Thomas McGuane, Knifemaker

He's got the big hammer out now, raising it high with a thick-gloved hand. It comes down hard, smacking the glowing metal bar with a dull slapping sound. Bright orange flakes fly outward from the anvil and land on the floor, where they cool to dark gray. The steel is dented only slightly. After twenty or so hits, he clutches the heavy bar with tongs and flips it over. Ten more fierce hammer blows are struck and the bar is now cooling to a cherry red. He's sweating, but the steel has barely budged—maybe a quarter of an inch smaller.

Song of the Dodo by David Quammen

Shoot the moon. That’s what Bozeman writer David Quammen attempts in his 700-page environmental epic, Song of the Dodo. It’s big, but in that space he manages to travel to the most remote spots on earth, chronicle wild scientific adventures, and explain the cause of worldwide ecosystem decay. It is complex material, but through Quammen’s gentle handling, the reader feels securely moored in an ocean of dense science. The major tenet of the book is that through development, we have made the planet into a series of biological islands.

Into the Wild

Originally an article in Outside magazine, Jon Krakauer’s Into the Wild was received rather contemptuously by many Alaskans. It is the true story about a young man from a well-to-do family who starved to death in the shadow of Denali. They said he was an idealistic fool. He didn’t have the proper equipment, couldn't tell moose from caribou, didn't know Alaskan rivers become unfordable torrents as the summer melt comes down; they said youthful ignorance dictated his fate.

<i> Last Year's River <i>

With the recent release of his first novel, Last Year's River, Missoula-based Allen Morris Jones emerges into the novel writing scene with absolute luminosity. His extraordinary eye for detail and intuitive sense of old-fashioned storytelling assist tremendously in telling the story of two people, from worlds apart, who are brought together in the beautifully depicted region Jones himself has called home for nearly his entire life: the West.

Big Sky Ice: Montana Ice Climbs

Written by local Bozeman author and noted climber Ron Brunckhorst, Big Sky Ice: Montana Ice Climbs reads like a transcribed version of around-the-campfire stories, tips, and legends from local ice climbers.

Bridger Outdoor Science School: Building an Informed Community

Need a new perspective on nature? Well, you live in the right place. Bozeman is home to the Bridger Outdoor Science School (Bridger), a non-profit organization that is progressively working to educate Bozeman's youth and community by offering "interactive natural science programs that promote an appreciation and understanding of the natural world."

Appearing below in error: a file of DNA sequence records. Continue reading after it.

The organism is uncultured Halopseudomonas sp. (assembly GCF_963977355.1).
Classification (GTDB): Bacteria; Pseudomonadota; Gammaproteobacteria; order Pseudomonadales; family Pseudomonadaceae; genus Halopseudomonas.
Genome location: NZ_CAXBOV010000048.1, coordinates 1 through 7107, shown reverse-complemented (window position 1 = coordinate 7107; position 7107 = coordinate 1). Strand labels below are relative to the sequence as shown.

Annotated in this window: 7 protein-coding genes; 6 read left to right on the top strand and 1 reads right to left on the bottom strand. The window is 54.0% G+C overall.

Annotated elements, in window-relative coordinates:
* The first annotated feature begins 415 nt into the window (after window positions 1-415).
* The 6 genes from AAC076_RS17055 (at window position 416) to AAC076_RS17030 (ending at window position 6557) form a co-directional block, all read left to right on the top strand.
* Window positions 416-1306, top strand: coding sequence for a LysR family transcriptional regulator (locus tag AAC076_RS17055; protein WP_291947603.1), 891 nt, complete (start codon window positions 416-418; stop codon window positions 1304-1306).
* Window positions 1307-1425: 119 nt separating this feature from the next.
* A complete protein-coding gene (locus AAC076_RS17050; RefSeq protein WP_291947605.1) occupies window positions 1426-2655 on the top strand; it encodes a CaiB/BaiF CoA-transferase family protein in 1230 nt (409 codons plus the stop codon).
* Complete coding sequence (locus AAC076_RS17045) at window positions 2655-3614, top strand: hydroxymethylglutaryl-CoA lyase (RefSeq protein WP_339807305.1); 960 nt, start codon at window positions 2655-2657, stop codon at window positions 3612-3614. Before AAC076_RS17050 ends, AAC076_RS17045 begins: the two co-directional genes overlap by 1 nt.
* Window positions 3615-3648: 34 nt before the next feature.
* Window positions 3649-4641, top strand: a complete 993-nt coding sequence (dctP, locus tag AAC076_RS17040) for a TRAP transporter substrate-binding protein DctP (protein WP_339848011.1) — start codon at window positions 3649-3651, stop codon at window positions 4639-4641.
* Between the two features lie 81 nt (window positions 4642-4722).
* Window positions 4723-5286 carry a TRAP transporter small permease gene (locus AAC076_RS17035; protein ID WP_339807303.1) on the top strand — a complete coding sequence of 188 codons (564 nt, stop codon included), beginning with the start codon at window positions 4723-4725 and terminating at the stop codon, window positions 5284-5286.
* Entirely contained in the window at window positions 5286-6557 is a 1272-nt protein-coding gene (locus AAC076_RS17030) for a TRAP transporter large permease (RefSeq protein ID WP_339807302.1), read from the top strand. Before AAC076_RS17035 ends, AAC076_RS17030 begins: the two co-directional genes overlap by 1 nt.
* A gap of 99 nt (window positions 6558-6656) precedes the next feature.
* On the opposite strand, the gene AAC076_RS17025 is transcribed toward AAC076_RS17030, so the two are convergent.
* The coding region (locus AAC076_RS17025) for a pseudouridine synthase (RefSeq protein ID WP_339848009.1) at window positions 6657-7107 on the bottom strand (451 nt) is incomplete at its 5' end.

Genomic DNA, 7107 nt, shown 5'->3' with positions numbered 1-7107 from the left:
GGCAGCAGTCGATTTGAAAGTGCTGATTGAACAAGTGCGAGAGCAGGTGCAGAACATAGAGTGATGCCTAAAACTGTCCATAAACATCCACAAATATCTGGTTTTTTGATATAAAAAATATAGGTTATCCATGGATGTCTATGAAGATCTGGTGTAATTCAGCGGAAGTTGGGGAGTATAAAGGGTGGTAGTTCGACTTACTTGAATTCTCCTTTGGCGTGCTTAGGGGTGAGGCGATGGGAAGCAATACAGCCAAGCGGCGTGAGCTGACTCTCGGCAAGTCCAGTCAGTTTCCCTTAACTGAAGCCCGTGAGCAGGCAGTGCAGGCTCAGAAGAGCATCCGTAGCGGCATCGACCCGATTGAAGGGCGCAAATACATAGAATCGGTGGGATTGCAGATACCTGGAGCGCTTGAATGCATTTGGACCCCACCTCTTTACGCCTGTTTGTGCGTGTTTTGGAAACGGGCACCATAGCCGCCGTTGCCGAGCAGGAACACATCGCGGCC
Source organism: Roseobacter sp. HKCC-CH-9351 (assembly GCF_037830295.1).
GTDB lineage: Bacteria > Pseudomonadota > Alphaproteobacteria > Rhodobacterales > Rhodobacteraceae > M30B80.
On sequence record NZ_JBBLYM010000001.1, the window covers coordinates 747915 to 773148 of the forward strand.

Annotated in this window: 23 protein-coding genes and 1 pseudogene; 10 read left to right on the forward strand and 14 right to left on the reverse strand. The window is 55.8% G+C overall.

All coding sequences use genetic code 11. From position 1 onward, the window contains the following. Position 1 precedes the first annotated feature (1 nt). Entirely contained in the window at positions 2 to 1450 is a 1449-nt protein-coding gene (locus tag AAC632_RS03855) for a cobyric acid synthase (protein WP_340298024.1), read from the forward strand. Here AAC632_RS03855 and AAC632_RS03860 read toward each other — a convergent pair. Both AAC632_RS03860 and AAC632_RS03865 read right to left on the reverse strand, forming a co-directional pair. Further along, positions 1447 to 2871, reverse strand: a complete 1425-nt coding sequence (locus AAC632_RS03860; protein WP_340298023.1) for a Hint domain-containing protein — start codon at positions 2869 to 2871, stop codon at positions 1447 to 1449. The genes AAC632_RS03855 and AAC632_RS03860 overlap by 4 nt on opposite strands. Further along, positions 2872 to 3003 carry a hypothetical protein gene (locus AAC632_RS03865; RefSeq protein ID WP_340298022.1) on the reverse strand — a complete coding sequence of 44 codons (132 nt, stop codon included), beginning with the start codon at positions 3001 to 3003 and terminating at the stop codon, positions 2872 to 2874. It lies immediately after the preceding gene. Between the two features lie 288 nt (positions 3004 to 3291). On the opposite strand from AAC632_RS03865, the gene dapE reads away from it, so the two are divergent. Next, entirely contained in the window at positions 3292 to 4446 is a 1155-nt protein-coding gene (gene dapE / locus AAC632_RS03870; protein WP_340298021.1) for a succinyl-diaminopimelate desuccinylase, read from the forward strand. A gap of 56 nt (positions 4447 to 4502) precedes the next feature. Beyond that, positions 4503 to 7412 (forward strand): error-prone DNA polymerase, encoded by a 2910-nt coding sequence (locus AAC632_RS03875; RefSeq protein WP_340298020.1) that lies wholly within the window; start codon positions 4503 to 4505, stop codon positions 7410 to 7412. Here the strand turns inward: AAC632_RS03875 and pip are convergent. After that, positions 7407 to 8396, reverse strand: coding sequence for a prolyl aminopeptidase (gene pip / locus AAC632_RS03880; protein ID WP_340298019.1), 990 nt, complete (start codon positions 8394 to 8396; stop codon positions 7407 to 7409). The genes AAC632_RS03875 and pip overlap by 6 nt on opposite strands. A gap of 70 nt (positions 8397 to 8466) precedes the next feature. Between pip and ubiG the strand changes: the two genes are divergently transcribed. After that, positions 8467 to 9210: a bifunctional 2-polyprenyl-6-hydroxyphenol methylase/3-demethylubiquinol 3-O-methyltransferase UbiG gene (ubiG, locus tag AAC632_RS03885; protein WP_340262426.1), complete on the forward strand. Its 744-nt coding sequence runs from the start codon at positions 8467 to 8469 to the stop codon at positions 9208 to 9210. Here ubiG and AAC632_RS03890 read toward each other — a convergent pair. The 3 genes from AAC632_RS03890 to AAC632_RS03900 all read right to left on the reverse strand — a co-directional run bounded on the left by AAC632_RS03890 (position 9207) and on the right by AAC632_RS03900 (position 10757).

Winter Birding in Yellowstone

Four-footed furry creatures aren't the only inhabitants of Yellowstone's harsh winters; many birds manage to make Yellowstone their year-round residence as well. Along open waterways, look for the American Bald Eagle and the Trumpeter Swan. Also easily spotted in winter are the Barrow's Goldeneye and the Lesser Scaup.

Carl's Favorite Rides

These are some of my favorite mountain bike rides in the area. They are fun and not so technical that you’ll have to go real slow, but not wide open enough to go super fast. They’ll scare you and challenge you, but you won’t disintegrate if you wreck.

Cave Gulch

Backcountry Spirits

In the deep green world of its backcountry, a hiker with a small pair of binoculars and an alert nature will get to know, up close and personal, many of the birds of Yellowstone Park. Along the streams fringed with willow and red dogwood you can expect the slate-blue dipper, the kingfisher rattling on upcreek, and a noisy pair of spotted sandpipers teetering on the rocks.

UDAP Industries Bear Spray

Seeing a grizzly in the wild can be a thrilling experience — its massive, brown body; those powerful jaws; that great, lumbering stride. But these qualities are best enjoyed from a safe distance. When you round a bend in the trail and find yourself face-to-face with an angry, 600-pound bruin, its physical virtues are your last concern — you just want to get out of there, and fast. At this point, two things work together to determine your fate: your reaction and the bear’s reaction. The encounter becomes a sort of primordial poker game — and it’s your move.


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